Says Alison Lundergan Grimes "supports Obamacare, which cuts $700 billion from seniors’ Medicare."
Mitch McConnell on Wednesday, July 9th, 2014 in a YouTube video
McConnell: opponent Alison Lundergan Grimes supports Obamacare, $700 billion in Medicare cuts
One of Republicans’ favorite Affordable Care Act talking points is back in fashion.
Back in 2012, we checked the claim that the health care law cuts $700 billion from Medicare more times than we can count. (For a sample, look here, here and here.) It’s popped up again in this year’s Senate race in Kentucky.
Democrat Alison Lundergan Grimes recently accused incumbent Republican Minority Leader Mitch McConnell of supporting a $6,000 per year increase in Medicare costs for beneficiaries -- another once-popular claim resurfacing. We’ve rated that False.
The McConnell campaign swiftly retaliated with an ad of its own the next day.
"The truth? Grimes supports Obamacare, which cuts $700 billion from seniors’ Medicare. That’s how Obama and Grimes will pay for Obamacare," the ad says.
For old times’ sake, we decided to look into the claim once again.
The $700 billion 'cuts'
The Affordable Care Act is projected to reduce federal spending on Medicare by about $716 billion between 2013 and 2022, but it does not literally cut funding from the program or reduce its overall budget.
In fact, spending will continue to increase for the foreseeable future. The Affordable Care Act just slows its growth, instituting a number of changes to try to bring down future health care costs in the program.
The spending reductions fall largely on insurance companies and hospitals, not seniors. The law made significant reductions to Medicare Advantage, a subset of Medicare plans run by private insurers. The program, started under President George W. Bush, has cost more than expected -- and more than traditional Medicare.
Hospitals will also be paid less if they have too many readmissions, or if they fail to meet other new benchmarks for patient care.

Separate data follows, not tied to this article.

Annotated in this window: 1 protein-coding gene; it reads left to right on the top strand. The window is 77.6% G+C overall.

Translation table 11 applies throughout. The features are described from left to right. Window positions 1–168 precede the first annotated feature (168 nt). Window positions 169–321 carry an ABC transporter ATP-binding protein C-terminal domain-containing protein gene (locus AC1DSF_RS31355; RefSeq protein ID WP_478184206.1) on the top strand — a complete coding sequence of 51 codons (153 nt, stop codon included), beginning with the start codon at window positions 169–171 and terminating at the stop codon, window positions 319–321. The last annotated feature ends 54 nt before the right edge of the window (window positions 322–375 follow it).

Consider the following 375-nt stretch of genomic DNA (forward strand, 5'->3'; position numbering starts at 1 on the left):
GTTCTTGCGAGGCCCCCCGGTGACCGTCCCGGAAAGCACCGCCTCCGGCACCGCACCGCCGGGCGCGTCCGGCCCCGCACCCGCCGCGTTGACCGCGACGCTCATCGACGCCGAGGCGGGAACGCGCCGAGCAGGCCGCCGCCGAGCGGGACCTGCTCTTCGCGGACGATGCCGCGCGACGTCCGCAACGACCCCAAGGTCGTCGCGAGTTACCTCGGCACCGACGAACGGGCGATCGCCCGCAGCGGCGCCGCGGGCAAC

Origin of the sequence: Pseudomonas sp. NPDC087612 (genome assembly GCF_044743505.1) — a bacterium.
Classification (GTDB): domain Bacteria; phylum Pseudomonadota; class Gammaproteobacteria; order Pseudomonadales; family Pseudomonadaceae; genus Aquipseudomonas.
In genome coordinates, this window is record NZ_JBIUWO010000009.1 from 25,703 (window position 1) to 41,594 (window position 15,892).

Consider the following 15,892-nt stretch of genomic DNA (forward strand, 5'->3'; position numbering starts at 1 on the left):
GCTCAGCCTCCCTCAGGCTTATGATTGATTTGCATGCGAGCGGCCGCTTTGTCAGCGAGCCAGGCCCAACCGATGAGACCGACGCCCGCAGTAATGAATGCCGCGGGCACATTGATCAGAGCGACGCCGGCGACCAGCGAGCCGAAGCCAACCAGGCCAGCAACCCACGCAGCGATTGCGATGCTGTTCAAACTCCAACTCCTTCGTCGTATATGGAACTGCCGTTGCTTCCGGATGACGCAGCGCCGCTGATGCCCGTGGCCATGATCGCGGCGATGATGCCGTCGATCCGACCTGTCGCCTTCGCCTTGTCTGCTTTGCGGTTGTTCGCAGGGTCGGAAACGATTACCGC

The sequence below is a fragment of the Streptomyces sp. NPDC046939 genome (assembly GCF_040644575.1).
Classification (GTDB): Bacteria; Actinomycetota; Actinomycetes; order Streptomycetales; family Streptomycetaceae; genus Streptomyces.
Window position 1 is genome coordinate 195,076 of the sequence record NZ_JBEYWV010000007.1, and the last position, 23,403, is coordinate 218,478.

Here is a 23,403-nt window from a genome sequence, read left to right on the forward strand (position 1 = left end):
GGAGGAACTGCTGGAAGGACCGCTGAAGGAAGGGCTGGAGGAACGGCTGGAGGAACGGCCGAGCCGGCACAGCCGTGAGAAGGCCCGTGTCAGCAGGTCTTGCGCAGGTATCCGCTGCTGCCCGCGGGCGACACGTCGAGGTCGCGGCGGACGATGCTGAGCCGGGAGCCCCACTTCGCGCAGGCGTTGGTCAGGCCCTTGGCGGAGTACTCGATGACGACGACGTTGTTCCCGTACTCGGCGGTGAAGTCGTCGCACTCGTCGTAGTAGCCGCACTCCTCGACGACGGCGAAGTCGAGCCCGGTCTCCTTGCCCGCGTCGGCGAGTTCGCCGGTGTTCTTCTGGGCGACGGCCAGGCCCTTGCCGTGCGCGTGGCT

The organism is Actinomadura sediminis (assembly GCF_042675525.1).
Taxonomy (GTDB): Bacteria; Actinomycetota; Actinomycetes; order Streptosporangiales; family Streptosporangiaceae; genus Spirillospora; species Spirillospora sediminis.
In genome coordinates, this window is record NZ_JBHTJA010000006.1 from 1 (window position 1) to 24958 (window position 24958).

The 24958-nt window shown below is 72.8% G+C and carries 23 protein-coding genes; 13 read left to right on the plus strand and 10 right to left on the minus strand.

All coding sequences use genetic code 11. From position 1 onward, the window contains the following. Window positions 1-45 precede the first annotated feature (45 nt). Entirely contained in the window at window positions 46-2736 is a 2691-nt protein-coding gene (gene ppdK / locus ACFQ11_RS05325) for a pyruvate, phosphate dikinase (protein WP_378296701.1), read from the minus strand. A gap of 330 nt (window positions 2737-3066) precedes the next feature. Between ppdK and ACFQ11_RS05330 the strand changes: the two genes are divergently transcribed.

Also, the $716 billion in reductions is not really being used to "pay for" the law, as McConnell said. At the time the health care law was being finalized, Democrats said it was important to them that the new law not add to federal budget deficits. So the reductions in Medicare spending were counted against the health care law’s new spending over a period of about 10 years.
Some of the new spending is within the Medicare program, such as increasing coverage for prescription drugs and offering preventive care with no out-of-pocket costs.
Does Grimes support the Affordable Care Act?
When the law was enacted in 2010, Grimes was working as an attorney in Lexington, Ky., and played no role in the Affordable Care Act debate. But she hasn’t been able to avoid questions about her stance on the law this election cycle.
Since the start of her campaign, Grimes has said she is troubled by certain aspects of the Affordable Care Act. She has also said the solution is to improve on the law, rather than to throw it out completely. She’s spoken positively of 640,000 Kentuckians who were previously uninsured and will now be able to get insurance.
It’s a bit harder to pin down her position on the Medicare spending reductions specifically.
"I’m troubled with certain aspects of the Affordable Care Act," she said. "But we're here at the State Fair, and if there's three reasons why Kentuckians, especially our seniors, need access to affordable health care coverage, you just have to look over to the right where you see the donut burger, the chili cheese steak and the covered French fries."
We should note that the 2012 Republican budget championed by Rep. Paul Ryan, R-Wis., also trimmed future Medicare spending by almost exactly the same amount as the health care law. (And McConnell voted to consider Ryan’s plan that May.)
An ad out of the McConnell campaign said, "Grimes supports Obamacare, which cuts $700 billion from seniors’ Medicare."
Grimes has been cautiously supportive of the Affordable Care Act, and she certainly does not oppose it as strongly as McConnell does. The law is projected to reduce spending on Medicare by about $700 billion over 10 years, but those reductions in spending are more of a slowed growth rate rather than a budget cut.
We rate this claim Half True.